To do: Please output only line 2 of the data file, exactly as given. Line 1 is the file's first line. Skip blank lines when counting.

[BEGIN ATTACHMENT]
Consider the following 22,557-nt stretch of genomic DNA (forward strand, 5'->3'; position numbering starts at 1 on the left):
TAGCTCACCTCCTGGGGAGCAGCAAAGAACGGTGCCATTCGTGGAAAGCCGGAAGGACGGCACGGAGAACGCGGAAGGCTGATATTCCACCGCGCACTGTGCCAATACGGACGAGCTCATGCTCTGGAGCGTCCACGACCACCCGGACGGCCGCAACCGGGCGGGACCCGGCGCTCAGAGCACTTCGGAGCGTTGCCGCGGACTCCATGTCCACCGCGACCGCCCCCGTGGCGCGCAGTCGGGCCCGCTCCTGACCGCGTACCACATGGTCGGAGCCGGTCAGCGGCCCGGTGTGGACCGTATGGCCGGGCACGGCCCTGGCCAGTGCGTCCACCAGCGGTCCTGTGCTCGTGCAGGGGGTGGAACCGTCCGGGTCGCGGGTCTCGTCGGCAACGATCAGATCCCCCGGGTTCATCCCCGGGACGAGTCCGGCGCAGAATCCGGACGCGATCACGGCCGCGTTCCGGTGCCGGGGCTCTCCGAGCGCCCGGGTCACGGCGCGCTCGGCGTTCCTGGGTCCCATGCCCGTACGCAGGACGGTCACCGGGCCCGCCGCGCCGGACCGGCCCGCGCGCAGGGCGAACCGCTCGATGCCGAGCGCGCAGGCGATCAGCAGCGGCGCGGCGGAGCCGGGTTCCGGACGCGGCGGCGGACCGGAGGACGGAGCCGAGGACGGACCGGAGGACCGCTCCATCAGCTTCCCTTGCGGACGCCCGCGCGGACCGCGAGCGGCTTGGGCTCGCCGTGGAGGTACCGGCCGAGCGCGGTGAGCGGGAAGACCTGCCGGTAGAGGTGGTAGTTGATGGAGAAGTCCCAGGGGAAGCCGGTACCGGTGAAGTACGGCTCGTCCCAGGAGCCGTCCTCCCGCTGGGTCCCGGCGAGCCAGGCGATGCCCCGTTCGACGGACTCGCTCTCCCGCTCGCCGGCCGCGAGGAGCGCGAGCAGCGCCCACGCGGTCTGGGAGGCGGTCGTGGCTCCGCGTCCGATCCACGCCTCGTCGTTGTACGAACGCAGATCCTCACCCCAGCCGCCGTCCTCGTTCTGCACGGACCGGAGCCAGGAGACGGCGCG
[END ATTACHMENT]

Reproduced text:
TAGCTCACCTCCTGGGGAGCAGCAAAGAACGGTGCCATTCGTGGAAAGCCGGAAGGACGGCACGGAGAACGCGGAAGGCTGATATTCCACCGCGCACTGTGCCAATACGGACGAGCTCATGCTCTGGAGCGTCCACGACCACCCGGACGGCCGCAACCGGGCGGGACCCGGCGCTCAGAGCACTTCGGAGCGTTGCCGCGGACTCCATGTCCACCGCGACCGCCCCCGTGGCGCGCAGTCGGGCCCGCTCCTGACCGCGTACCACATGGTCGGAGCCGGTCAGCGGCCCGGTGTGGACCGTATGGCCGGGCACGGCCCTGGCCAGTGCGTCCACCAGCGGTCCTGTGCTCGTGCAGGGGGTGGAACCGTCCGGGTCGCGGGTCTCGTCGGCAACGATCAGATCCCCCGGGTTCATCCCCGGGACGAGTCCGGCGCAGAATCCGGACGCGATCACGGCCGCGTTCCGGTGCCGGGGCTCTCCGAGCGCCCGGGTCACGGCGCGCTCGGCGTTCCTGGGTCCCATGCCCGTACGCAGGACGGTCACCGGGCCCGCCGCGCCGGACCGGCCCGCGCGCAGGGCGAACCGCTCGATGCCGAGCGCGCAGGCGATCAGCAGCGGCGCGGCGGAGCCGGGTTCCGGACGCGGCGGCGGACCGGAGGACGGAGCCGAGGACGGACCGGAGGACCGCTCCATCAGCTTCCCTTGCGGACGCCCGCGCGGACCGCGAGCGGCTTGGGCTCGCCGTGGAGGTACCGGCCGAGCGCGGTGAGCGGGAAGACCTGCCGGTAGAGGTGGTAGTTGATGGAGAAGTCCCAGGGGAAGCCGGTACCGGTGAAGTACGGCTCGTCCCAGGAGCCGTCCTCCCGCTGGGTCCCGGCGAGCCAGGCGATGCCCCGTTCGACGGACTCGCTCTCCCGCTCGCCGGCCGCGAGGAGCGCGAGCAGCGCCCACGCGGTCTGGGAGGCGGTCGTGGCTCCGCGTCCGATCCACGCCTCGTCGTTGTACGAACGCAGATCCTCACCCCAGCCGCCGTCCTCGTTCTGCACGGACCGGAGCCAGGAGACGGCGCG